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J Muscle Res Cell Motil. 1996 Dec;17(6):657-67.

Myosin isoform transitions in four rabbit muscles during postnatal growth.

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Station de Recherches Cunicoles, INRA, BP 27, Castanet-Tolosan, France.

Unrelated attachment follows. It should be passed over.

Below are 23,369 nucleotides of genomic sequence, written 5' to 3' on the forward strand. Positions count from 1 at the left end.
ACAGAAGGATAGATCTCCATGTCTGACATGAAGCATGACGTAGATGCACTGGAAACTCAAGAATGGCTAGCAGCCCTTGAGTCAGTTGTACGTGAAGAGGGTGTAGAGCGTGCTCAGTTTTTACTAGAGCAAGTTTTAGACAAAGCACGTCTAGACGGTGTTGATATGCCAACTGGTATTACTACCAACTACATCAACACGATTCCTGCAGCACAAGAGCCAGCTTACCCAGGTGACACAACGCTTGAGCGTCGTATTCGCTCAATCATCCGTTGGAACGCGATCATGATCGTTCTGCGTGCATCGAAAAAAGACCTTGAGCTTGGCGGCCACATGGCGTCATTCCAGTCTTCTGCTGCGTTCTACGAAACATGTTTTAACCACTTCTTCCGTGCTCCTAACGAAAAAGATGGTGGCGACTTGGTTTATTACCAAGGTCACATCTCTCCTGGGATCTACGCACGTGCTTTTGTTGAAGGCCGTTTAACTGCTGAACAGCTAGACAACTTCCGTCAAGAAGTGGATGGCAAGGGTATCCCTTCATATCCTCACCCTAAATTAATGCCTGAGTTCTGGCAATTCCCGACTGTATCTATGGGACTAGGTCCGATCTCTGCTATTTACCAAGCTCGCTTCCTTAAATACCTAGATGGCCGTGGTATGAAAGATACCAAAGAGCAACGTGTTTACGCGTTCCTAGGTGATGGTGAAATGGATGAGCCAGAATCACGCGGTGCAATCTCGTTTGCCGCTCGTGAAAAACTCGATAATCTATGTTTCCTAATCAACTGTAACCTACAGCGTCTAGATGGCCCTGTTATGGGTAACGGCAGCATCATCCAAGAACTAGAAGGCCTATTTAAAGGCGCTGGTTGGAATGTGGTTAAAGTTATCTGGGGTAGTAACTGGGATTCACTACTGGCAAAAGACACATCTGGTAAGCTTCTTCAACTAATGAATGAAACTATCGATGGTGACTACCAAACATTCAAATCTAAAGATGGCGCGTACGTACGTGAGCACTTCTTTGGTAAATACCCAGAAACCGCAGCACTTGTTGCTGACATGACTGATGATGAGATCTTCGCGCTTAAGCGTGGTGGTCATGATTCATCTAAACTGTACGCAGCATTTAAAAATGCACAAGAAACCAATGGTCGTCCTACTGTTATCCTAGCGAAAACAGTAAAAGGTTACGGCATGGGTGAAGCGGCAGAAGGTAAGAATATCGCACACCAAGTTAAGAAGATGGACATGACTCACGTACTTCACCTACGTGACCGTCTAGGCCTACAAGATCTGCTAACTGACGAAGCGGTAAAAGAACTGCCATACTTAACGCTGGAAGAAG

Four rabbit muscles (i.e. semimembranosus proprius, psoas major, biceps femoris and longissimus lumborum), differing in their fibre type composition in the adult, were investigated during postnatal development. Muscle samples were taken at 1, 7, 14, 21, 28, 35, 49 and 77 days of age. Complementary techniques were used to characterize myosin heavy chain (MHC) isoform transitions, i.e. SDS-PAGE, immunocytochemistry and conventional histochemistry. Good accordance was found between electrophoretic and immunocytochemical techniques. Our results show that rabbit muscles were phenotypically immature at birth. At 1 day of age, perinatal isoform represented 70-90% of the total isoform content of the muscles. Two generations of myofibres could be observed on the basis of their morphology and reaction to specific antibodies. In all muscles, primary fibres expressed slow MHC. In contrast, secondary generation of fibres never expressed slow MHC in future fast muscles, while half of them expressed slow MHC in the future slow-twitch muscle, the semimembranosus proprius. During the postnatal period, all muscles displayed a transition from embryonic to perinatal MHC isoforms, followed by a transition from perinatal to adult MHC isoforms. These transitions occured mainly during the first postnatal month. The embryonic isoform was no longer expressed after 14 days, except in longissimus where it disappeared after 28 days. On the contrary, large differences were found in the timing of disappearance of the perinatal isoform between the four muscles. The perinatal isoform disappeared between 28 and 35 days in semimembranosus proprius and 35 and 49 days in psoas and biceps femoris. Interestingly, the perinatal isoform was still present in 6% of the fibres in longissimus at 77 days, the commercial slaughter age, denoting a great delay in the maturation. Fate of each generation of fibres differed between muscles.

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